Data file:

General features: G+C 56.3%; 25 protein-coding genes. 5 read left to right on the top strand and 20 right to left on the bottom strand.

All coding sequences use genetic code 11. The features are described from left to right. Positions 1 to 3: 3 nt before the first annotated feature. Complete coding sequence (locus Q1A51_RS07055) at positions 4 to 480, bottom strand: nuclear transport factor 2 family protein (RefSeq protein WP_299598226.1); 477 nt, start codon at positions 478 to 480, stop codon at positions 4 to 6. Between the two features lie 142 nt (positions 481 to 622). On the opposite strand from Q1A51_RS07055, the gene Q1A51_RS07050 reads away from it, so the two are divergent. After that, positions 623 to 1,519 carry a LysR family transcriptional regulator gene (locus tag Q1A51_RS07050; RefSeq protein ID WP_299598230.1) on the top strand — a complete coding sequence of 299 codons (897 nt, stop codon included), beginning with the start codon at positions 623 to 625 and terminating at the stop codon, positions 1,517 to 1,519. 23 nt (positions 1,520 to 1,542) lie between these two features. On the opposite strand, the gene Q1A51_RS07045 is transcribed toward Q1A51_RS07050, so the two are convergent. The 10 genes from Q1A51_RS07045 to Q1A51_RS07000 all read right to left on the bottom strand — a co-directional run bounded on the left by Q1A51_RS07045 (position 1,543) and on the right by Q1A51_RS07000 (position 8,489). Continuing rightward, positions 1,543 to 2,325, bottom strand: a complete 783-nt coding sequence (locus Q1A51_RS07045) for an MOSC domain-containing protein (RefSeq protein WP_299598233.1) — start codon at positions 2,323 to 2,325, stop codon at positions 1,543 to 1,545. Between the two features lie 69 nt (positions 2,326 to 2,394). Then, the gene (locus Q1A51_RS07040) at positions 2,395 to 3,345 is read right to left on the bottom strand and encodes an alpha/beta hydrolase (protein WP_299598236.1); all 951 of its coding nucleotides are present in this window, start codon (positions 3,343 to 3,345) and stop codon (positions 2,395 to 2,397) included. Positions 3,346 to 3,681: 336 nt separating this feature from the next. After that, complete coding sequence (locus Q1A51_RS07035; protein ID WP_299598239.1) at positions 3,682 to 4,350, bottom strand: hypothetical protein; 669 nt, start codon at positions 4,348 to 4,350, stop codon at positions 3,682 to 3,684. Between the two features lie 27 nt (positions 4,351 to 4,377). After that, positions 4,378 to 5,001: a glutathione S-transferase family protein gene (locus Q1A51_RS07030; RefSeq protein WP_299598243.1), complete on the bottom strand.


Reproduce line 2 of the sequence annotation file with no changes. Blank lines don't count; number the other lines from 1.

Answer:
All coding sequences use genetic code 11. The features are described from left to right. Positions 1 to 3: 3 nt before the first annotated feature. Complete coding sequence (locus Q1A51_RS07055) at positions 4 to 480, bottom strand: nuclear transport factor 2 family protein (RefSeq protein WP_299598226.1); 477 nt, start codon at positions 478 to 480, stop codon at positions 4 to 6. Between the two features lie 142 nt (positions 481 to 622). On the opposite strand from Q1A51_RS07055, the gene Q1A51_RS07050 reads away from it, so the two are divergent. After that, positions 623 to 1,519 carry a LysR family transcriptional regulator gene (locus tag Q1A51_RS07050; RefSeq protein ID WP_299598230.1) on the top strand — a complete coding sequence of 299 codons (897 nt, stop codon included), beginning with the start codon at positions 623 to 625 and terminating at the stop codon, positions 1,517 to 1,519. 23 nt (positions 1,520 to 1,542) lie between these two features. On the opposite strand, the gene Q1A51_RS07045 is transcribed toward Q1A51_RS07050, so the two are convergent. The 10 genes from Q1A51_RS07045 to Q1A51_RS07000 all read right to left on the bottom strand — a co-directional run bounded on the left by Q1A51_RS07045 (position 1,543) and on the right by Q1A51_RS07000 (position 8,489). Continuing rightward, positions 1,543 to 2,325, bottom strand: a complete 783-nt coding sequence (locus Q1A51_RS07045) for an MOSC domain-containing protein (RefSeq protein WP_299598233.1) — start codon at positions 2,323 to 2,325, stop codon at positions 1,543 to 1,545. Between the two features lie 69 nt (positions 2,326 to 2,394). Then, the gene (locus Q1A51_RS07040) at positions 2,395 to 3,345 is read right to left on the bottom strand and encodes an alpha/beta hydrolase (protein WP_299598236.1); all 951 of its coding nucleotides are present in this window, start codon (positions 3,343 to 3,345) and stop codon (positions 2,395 to 2,397) included. Positions 3,346 to 3,681: 336 nt separating this feature from the next. After that, complete coding sequence (locus Q1A51_RS07035; protein ID WP_299598239.1) at positions 3,682 to 4,350, bottom strand: hypothetical protein; 669 nt, start codon at positions 4,348 to 4,350, stop codon at positions 3,682 to 3,684. Between the two features lie 27 nt (positions 4,351 to 4,377). After that, positions 4,378 to 5,001: a glutathione S-transferase family protein gene (locus Q1A51_RS07030; RefSeq protein WP_299598243.1), complete on the bottom strand.